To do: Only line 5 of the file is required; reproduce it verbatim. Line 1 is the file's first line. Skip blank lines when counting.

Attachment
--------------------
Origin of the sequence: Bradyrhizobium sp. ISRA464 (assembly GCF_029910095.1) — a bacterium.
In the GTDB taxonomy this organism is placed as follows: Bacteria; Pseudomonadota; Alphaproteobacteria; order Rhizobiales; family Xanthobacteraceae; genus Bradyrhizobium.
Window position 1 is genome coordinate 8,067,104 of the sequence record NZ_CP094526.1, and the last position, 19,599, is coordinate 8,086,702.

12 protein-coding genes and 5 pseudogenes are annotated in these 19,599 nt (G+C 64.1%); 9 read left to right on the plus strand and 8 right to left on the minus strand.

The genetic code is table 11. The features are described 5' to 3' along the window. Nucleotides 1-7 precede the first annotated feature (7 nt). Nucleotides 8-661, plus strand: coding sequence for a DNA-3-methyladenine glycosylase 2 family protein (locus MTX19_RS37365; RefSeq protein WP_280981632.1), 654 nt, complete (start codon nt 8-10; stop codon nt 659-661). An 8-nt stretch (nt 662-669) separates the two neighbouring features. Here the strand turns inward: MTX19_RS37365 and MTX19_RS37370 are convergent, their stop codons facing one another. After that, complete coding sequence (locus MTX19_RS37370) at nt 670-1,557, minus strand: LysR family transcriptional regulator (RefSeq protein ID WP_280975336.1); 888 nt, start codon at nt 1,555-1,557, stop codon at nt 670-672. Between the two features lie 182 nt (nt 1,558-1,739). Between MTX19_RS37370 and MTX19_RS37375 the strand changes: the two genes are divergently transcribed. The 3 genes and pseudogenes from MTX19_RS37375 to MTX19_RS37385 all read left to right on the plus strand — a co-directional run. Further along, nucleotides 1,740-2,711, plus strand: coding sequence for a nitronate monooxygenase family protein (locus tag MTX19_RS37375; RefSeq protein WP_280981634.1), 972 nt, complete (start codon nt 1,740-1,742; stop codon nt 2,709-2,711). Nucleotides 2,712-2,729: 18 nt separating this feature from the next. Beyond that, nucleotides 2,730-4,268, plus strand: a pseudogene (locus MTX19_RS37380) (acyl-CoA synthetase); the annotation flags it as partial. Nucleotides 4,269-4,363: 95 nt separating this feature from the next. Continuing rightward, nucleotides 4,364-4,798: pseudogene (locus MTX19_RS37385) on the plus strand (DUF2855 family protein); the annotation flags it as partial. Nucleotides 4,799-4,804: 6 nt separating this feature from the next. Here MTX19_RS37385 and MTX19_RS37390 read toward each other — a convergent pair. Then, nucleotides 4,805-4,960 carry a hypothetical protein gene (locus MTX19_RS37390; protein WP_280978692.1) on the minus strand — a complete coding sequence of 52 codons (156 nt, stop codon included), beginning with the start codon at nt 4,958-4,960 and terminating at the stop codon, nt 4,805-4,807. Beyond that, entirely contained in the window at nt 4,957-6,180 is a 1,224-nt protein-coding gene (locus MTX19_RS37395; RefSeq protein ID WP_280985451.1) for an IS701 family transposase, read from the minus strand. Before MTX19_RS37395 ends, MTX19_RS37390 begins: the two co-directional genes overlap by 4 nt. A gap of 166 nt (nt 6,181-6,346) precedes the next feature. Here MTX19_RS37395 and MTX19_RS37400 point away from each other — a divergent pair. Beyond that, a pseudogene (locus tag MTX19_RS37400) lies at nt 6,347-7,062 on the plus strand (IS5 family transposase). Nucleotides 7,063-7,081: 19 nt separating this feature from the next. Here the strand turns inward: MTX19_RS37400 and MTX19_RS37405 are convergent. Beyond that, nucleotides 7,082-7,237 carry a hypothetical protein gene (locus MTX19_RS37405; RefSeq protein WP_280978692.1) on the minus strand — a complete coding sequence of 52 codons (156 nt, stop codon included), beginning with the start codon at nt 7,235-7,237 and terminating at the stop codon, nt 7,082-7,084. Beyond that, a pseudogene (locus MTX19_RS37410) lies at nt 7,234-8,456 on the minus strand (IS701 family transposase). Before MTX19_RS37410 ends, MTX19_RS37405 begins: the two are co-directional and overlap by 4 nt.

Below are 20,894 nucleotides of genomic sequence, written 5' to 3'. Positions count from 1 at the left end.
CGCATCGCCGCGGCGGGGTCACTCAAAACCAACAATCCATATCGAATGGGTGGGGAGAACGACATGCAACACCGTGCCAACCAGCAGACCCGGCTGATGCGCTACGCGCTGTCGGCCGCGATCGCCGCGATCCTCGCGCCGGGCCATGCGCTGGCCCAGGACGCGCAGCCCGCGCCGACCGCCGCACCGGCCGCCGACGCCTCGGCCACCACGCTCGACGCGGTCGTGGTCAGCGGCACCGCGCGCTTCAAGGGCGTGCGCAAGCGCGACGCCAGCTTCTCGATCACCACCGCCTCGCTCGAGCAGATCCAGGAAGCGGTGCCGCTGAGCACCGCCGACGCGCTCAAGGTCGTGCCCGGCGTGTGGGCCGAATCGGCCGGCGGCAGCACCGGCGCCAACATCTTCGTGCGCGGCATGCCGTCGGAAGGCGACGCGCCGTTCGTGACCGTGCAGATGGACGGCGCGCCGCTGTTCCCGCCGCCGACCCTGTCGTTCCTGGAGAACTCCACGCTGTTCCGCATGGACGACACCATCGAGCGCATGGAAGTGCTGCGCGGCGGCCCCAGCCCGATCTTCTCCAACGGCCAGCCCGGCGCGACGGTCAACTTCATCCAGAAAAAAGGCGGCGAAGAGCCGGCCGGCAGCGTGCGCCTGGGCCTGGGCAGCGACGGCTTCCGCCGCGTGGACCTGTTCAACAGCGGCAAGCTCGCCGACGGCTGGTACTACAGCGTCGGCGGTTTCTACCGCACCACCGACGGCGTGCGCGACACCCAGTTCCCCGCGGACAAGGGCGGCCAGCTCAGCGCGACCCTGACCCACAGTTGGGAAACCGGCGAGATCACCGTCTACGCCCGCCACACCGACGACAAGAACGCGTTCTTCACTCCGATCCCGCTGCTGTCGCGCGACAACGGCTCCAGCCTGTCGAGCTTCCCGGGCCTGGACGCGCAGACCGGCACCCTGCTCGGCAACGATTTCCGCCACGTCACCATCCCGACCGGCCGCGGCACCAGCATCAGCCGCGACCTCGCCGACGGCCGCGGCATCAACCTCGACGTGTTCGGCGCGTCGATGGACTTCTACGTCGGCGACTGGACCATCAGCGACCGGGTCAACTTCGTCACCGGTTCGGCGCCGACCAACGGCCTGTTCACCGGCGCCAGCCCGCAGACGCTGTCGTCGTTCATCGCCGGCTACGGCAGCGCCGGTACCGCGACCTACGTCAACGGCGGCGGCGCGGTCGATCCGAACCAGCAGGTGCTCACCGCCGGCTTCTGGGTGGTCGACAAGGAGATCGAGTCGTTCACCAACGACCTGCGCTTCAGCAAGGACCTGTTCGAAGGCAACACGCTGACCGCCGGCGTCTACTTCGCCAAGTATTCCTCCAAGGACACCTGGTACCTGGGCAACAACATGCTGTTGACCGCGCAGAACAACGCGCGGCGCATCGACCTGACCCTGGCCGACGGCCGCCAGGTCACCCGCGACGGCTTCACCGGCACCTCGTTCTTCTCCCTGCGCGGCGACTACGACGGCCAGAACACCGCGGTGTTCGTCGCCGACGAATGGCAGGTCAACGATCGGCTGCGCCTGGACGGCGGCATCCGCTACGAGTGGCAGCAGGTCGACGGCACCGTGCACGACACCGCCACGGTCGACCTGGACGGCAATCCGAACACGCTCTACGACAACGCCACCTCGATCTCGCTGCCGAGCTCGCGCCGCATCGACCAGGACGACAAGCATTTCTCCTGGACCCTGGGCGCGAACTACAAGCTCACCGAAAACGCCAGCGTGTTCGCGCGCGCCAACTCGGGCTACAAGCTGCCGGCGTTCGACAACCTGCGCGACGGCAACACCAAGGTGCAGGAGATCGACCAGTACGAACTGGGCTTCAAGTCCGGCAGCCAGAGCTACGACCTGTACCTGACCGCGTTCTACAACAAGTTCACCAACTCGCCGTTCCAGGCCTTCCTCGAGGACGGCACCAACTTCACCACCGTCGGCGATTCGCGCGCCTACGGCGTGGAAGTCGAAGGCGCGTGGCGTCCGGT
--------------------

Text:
The genetic code is table 11. The features are described 5' to 3' along the window. Nucleotides 1-7 precede the first annotated feature (7 nt). Nucleotides 8-661, plus strand: coding sequence for a DNA-3-methyladenine glycosylase 2 family protein (locus MTX19_RS37365; RefSeq protein WP_280981632.1), 654 nt, complete (start codon nt 8-10; stop codon nt 659-661). An 8-nt stretch (nt 662-669) separates the two neighbouring features. Here the strand turns inward: MTX19_RS37365 and MTX19_RS37370 are convergent, their stop codons facing one another. After that, complete coding sequence (locus MTX19_RS37370) at nt 670-1,557, minus strand: LysR family transcriptional regulator (RefSeq protein ID WP_280975336.1); 888 nt, start codon at nt 1,555-1,557, stop codon at nt 670-672. Between the two features lie 182 nt (nt 1,558-1,739). Between MTX19_RS37370 and MTX19_RS37375 the strand changes: the two genes are divergently transcribed. The 3 genes and pseudogenes from MTX19_RS37375 to MTX19_RS37385 all read left to right on the plus strand — a co-directional run. Further along, nucleotides 1,740-2,711, plus strand: coding sequence for a nitronate monooxygenase family protein (locus tag MTX19_RS37375; RefSeq protein WP_280981634.1), 972 nt, complete (start codon nt 1,740-1,742; stop codon nt 2,709-2,711). Nucleotides 2,712-2,729: 18 nt separating this feature from the next. Beyond that, nucleotides 2,730-4,268, plus strand: a pseudogene (locus MTX19_RS37380) (acyl-CoA synthetase); the annotation flags it as partial. Nucleotides 4,269-4,363: 95 nt separating this feature from the next. Continuing rightward, nucleotides 4,364-4,798: pseudogene (locus MTX19_RS37385) on the plus strand (DUF2855 family protein); the annotation flags it as partial. Nucleotides 4,799-4,804: 6 nt separating this feature from the next. Here MTX19_RS37385 and MTX19_RS37390 read toward each other — a convergent pair. Then, nucleotides 4,805-4,960 carry a hypothetical protein gene (locus MTX19_RS37390; protein WP_280978692.1) on the minus strand — a complete coding sequence of 52 codons (156 nt, stop codon included), beginning with the start codon at nt 4,958-4,960 and terminating at the stop codon, nt 4,805-4,807. Beyond that, entirely contained in the window at nt 4,957-6,180 is a 1,224-nt protein-coding gene (locus MTX19_RS37395; RefSeq protein ID WP_280985451.1) for an IS701 family transposase, read from the minus strand. Before MTX19_RS37395 ends, MTX19_RS37390 begins: the two co-directional genes overlap by 4 nt. A gap of 166 nt (nt 6,181-6,346) precedes the next feature. Here MTX19_RS37395 and MTX19_RS37400 point away from each other — a divergent pair. Beyond that, a pseudogene (locus tag MTX19_RS37400) lies at nt 6,347-7,062 on the plus strand (IS5 family transposase). Nucleotides 7,063-7,081: 19 nt separating this feature from the next. Here the strand turns inward: MTX19_RS37400 and MTX19_RS37405 are convergent. Beyond that, nucleotides 7,082-7,237 carry a hypothetical protein gene (locus MTX19_RS37405; RefSeq protein WP_280978692.1) on the minus strand — a complete coding sequence of 52 codons (156 nt, stop codon included), beginning with the start codon at nt 7,235-7,237 and terminating at the stop codon, nt 7,082-7,084. Beyond that, a pseudogene (locus MTX19_RS37410) lies at nt 7,234-8,456 on the minus strand (IS701 family transposase). Before MTX19_RS37410 ends, MTX19_RS37405 begins: the two are co-directional and overlap by 4 nt.